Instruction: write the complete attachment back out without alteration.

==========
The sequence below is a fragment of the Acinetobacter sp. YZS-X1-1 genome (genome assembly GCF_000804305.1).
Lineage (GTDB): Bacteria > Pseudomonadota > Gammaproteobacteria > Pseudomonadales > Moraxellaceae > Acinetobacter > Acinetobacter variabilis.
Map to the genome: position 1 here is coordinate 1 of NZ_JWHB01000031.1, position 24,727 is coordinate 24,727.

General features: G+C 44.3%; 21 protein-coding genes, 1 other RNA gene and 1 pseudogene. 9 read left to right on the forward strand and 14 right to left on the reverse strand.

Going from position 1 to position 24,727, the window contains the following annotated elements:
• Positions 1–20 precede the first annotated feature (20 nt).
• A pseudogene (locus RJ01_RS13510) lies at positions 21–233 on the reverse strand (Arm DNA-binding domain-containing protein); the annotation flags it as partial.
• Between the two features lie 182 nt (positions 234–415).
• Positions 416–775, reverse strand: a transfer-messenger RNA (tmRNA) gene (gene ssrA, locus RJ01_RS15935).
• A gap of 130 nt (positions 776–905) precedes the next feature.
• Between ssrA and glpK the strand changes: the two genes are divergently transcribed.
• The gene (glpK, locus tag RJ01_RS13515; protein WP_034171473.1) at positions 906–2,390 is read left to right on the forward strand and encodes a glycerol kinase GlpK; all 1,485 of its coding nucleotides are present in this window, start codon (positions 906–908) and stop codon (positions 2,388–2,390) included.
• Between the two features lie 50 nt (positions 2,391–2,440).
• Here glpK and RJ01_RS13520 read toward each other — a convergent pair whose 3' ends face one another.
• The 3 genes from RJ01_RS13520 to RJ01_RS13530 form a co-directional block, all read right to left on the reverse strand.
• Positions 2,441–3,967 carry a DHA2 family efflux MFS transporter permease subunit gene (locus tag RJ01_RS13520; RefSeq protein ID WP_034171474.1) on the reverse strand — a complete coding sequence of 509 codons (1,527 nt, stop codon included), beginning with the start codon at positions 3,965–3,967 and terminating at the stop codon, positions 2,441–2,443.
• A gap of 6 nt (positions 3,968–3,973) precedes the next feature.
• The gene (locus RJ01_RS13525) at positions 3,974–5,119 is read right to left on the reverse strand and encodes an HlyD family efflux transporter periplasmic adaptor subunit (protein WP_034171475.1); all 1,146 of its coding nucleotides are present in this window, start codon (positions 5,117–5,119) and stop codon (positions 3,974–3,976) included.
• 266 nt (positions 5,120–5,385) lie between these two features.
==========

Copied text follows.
The sequence below is a fragment of the Acinetobacter sp. YZS-X1-1 genome (genome assembly GCF_000804305.1).
Lineage (GTDB): Bacteria > Pseudomonadota > Gammaproteobacteria > Pseudomonadales > Moraxellaceae > Acinetobacter > Acinetobacter variabilis.
Map to the genome: position 1 here is coordinate 1 of NZ_JWHB01000031.1, position 24,727 is coordinate 24,727.

General features: G+C 44.3%; 21 protein-coding genes, 1 other RNA gene and 1 pseudogene. 9 read left to right on the forward strand and 14 right to left on the reverse strand.

Going from position 1 to position 24,727, the window contains the following annotated elements:
• Positions 1–20 precede the first annotated feature (20 nt).
• A pseudogene (locus RJ01_RS13510) lies at positions 21–233 on the reverse strand (Arm DNA-binding domain-containing protein); the annotation flags it as partial.
• Between the two features lie 182 nt (positions 234–415).
• Positions 416–775, reverse strand: a transfer-messenger RNA (tmRNA) gene (gene ssrA, locus RJ01_RS15935).
• A gap of 130 nt (positions 776–905) precedes the next feature.
• Between ssrA and glpK the strand changes: the two genes are divergently transcribed.
• The gene (glpK, locus tag RJ01_RS13515; protein WP_034171473.1) at positions 906–2,390 is read left to right on the forward strand and encodes a glycerol kinase GlpK; all 1,485 of its coding nucleotides are present in this window, start codon (positions 906–908) and stop codon (positions 2,388–2,390) included.
• Between the two features lie 50 nt (positions 2,391–2,440).
• Here glpK and RJ01_RS13520 read toward each other — a convergent pair whose 3' ends face one another.
• The 3 genes from RJ01_RS13520 to RJ01_RS13530 form a co-directional block, all read right to left on the reverse strand.
• Positions 2,441–3,967 carry a DHA2 family efflux MFS transporter permease subunit gene (locus tag RJ01_RS13520; RefSeq protein ID WP_034171474.1) on the reverse strand — a complete coding sequence of 509 codons (1,527 nt, stop codon included), beginning with the start codon at positions 3,965–3,967 and terminating at the stop codon, positions 2,441–2,443.
• A gap of 6 nt (positions 3,968–3,973) precedes the next feature.
• The gene (locus RJ01_RS13525) at positions 3,974–5,119 is read right to left on the reverse strand and encodes an HlyD family efflux transporter periplasmic adaptor subunit (protein WP_034171475.1); all 1,146 of its coding nucleotides are present in this window, start codon (positions 5,117–5,119) and stop codon (positions 3,974–3,976) included.
• 266 nt (positions 5,120–5,385) lie between these two features.